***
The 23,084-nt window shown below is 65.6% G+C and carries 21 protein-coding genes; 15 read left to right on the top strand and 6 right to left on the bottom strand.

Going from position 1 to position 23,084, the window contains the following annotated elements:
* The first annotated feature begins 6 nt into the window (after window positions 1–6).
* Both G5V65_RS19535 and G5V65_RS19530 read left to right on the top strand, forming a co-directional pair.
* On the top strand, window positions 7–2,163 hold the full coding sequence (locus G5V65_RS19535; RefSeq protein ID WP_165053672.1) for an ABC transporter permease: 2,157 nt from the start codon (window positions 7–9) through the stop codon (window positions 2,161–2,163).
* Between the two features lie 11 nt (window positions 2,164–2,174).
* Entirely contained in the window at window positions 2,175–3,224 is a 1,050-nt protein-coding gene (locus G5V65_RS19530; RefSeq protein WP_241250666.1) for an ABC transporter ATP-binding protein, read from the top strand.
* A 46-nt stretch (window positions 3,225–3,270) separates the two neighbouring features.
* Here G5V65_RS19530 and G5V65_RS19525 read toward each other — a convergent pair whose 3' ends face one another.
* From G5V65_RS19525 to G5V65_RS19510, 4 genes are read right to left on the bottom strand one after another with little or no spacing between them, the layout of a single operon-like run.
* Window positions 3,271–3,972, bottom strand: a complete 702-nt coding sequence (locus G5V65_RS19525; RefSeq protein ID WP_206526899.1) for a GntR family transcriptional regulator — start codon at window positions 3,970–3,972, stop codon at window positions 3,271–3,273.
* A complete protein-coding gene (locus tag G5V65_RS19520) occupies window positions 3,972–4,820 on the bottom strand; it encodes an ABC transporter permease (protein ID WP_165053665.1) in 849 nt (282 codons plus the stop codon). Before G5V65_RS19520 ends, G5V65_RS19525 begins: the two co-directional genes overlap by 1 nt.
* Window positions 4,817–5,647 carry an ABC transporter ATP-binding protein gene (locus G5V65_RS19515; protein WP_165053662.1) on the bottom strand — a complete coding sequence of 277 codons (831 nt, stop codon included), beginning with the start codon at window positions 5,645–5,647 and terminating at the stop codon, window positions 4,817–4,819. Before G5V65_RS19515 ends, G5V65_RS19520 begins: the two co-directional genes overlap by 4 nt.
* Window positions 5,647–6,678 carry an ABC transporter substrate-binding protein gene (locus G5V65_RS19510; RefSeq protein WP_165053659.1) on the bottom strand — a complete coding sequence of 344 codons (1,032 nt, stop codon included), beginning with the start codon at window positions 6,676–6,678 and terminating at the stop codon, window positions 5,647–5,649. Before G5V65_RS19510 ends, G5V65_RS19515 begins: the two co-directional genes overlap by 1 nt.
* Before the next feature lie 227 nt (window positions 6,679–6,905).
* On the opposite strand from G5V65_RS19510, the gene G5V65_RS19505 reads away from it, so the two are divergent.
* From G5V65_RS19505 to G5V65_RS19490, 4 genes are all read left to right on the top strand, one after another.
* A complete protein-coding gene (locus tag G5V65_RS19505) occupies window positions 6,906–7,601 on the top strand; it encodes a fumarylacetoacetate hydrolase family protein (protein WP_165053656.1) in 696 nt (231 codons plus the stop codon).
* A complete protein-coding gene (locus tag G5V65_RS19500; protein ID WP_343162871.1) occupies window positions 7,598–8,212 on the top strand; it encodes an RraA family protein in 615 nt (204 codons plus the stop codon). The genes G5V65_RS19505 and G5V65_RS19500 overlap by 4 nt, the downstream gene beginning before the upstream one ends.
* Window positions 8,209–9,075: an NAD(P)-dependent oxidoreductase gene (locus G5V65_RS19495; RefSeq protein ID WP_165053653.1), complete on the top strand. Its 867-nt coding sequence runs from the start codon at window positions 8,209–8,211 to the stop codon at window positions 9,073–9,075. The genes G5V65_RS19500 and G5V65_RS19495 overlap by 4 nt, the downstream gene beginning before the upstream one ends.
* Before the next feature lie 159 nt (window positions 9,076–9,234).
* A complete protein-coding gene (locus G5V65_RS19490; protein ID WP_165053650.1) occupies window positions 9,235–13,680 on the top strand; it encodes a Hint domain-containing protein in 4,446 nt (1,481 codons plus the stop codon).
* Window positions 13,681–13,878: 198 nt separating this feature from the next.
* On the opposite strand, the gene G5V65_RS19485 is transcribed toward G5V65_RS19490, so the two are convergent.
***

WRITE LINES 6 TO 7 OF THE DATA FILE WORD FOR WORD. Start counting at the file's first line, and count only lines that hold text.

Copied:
* Between the two features lie 11 nt (window positions 2,164–2,174).
* Entirely contained in the window at window positions 2,175–3,224 is a 1,050-nt protein-coding gene (locus G5V65_RS19530; RefSeq protein WP_241250666.1) for an ABC transporter ATP-binding protein, read from the top strand.